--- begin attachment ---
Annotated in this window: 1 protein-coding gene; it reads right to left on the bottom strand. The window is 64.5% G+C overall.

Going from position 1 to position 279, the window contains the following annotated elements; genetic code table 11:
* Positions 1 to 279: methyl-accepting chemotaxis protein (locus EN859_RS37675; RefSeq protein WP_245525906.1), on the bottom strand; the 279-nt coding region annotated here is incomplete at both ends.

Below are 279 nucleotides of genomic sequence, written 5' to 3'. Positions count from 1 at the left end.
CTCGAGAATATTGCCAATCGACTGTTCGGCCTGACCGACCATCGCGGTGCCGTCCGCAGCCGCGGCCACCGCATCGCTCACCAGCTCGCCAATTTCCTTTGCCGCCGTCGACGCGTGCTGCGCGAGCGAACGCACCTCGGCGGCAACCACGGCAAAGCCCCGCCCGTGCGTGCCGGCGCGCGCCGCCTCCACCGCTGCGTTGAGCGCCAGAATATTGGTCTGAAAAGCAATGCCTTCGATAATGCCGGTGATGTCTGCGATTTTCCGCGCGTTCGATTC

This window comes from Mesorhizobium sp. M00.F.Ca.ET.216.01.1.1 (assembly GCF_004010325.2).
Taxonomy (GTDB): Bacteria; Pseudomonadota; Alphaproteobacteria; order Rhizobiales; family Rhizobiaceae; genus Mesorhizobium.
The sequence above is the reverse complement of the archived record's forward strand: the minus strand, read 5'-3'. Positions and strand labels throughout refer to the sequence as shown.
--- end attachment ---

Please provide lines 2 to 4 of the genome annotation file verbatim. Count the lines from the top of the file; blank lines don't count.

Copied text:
Going from position 1 to position 279, the window contains the following annotated elements; genetic code table 11:
* Positions 1 to 279: methyl-accepting chemotaxis protein (locus EN859_RS37675; RefSeq protein WP_245525906.1), on the bottom strand; the 279-nt coding region annotated here is incomplete at both ends.

Below are 279 nucleotides of genomic sequence, written 5' to 3'. Positions count from 1 at the left end.